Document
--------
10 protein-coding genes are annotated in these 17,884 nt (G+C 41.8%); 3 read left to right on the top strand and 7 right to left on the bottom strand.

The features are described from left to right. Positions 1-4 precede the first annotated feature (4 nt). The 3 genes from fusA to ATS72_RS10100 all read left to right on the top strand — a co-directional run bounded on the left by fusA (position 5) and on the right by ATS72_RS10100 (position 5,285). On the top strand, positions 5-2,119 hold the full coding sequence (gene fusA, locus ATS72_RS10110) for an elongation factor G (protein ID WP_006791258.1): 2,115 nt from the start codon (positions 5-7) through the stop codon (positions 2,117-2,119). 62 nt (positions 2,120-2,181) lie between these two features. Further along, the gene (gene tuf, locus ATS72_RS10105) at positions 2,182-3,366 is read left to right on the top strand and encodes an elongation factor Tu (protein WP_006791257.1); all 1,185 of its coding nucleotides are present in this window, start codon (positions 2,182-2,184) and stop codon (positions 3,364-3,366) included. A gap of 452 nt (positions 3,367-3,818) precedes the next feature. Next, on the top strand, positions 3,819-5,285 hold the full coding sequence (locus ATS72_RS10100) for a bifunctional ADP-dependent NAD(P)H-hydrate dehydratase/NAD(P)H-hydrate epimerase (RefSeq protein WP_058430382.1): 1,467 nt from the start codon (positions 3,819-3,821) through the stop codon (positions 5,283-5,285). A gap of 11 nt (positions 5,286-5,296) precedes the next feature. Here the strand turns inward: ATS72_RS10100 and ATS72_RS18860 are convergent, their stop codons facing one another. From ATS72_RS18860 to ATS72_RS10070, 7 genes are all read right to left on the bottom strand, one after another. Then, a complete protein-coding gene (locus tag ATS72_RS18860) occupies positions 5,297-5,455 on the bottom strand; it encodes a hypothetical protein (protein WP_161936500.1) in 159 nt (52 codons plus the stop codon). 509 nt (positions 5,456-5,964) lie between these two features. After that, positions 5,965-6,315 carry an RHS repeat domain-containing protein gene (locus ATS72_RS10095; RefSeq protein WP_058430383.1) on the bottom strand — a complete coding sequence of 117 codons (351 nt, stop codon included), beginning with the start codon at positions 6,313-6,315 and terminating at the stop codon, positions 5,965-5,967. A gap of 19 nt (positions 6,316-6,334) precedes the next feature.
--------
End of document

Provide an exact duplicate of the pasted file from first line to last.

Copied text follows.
10 protein-coding genes are annotated in these 17,884 nt (G+C 41.8%); 3 read left to right on the top strand and 7 right to left on the bottom strand.

The features are described from left to right. Positions 1-4 precede the first annotated feature (4 nt). The 3 genes from fusA to ATS72_RS10100 all read left to right on the top strand — a co-directional run bounded on the left by fusA (position 5) and on the right by ATS72_RS10100 (position 5,285). On the top strand, positions 5-2,119 hold the full coding sequence (gene fusA, locus ATS72_RS10110) for an elongation factor G (protein ID WP_006791258.1): 2,115 nt from the start codon (positions 5-7) through the stop codon (positions 2,117-2,119). 62 nt (positions 2,120-2,181) lie between these two features. Further along, the gene (gene tuf, locus ATS72_RS10105) at positions 2,182-3,366 is read left to right on the top strand and encodes an elongation factor Tu (protein WP_006791257.1); all 1,185 of its coding nucleotides are present in this window, start codon (positions 2,182-2,184) and stop codon (positions 3,364-3,366) included. A gap of 452 nt (positions 3,367-3,818) precedes the next feature. Next, on the top strand, positions 3,819-5,285 hold the full coding sequence (locus ATS72_RS10100) for a bifunctional ADP-dependent NAD(P)H-hydrate dehydratase/NAD(P)H-hydrate epimerase (RefSeq protein WP_058430382.1): 1,467 nt from the start codon (positions 3,819-3,821) through the stop codon (positions 5,283-5,285). A gap of 11 nt (positions 5,286-5,296) precedes the next feature. Here the strand turns inward: ATS72_RS10100 and ATS72_RS18860 are convergent, their stop codons facing one another. From ATS72_RS18860 to ATS72_RS10070, 7 genes are all read right to left on the bottom strand, one after another. Then, a complete protein-coding gene (locus tag ATS72_RS18860) occupies positions 5,297-5,455 on the bottom strand; it encodes a hypothetical protein (protein WP_161936500.1) in 159 nt (52 codons plus the stop codon). 509 nt (positions 5,456-5,964) lie between these two features. After that, positions 5,965-6,315 carry an RHS repeat domain-containing protein gene (locus ATS72_RS10095; RefSeq protein WP_058430383.1) on the bottom strand — a complete coding sequence of 117 codons (351 nt, stop codon included), beginning with the start codon at positions 6,313-6,315 and terminating at the stop codon, positions 5,965-5,967. A gap of 19 nt (positions 6,316-6,334) precedes the next feature.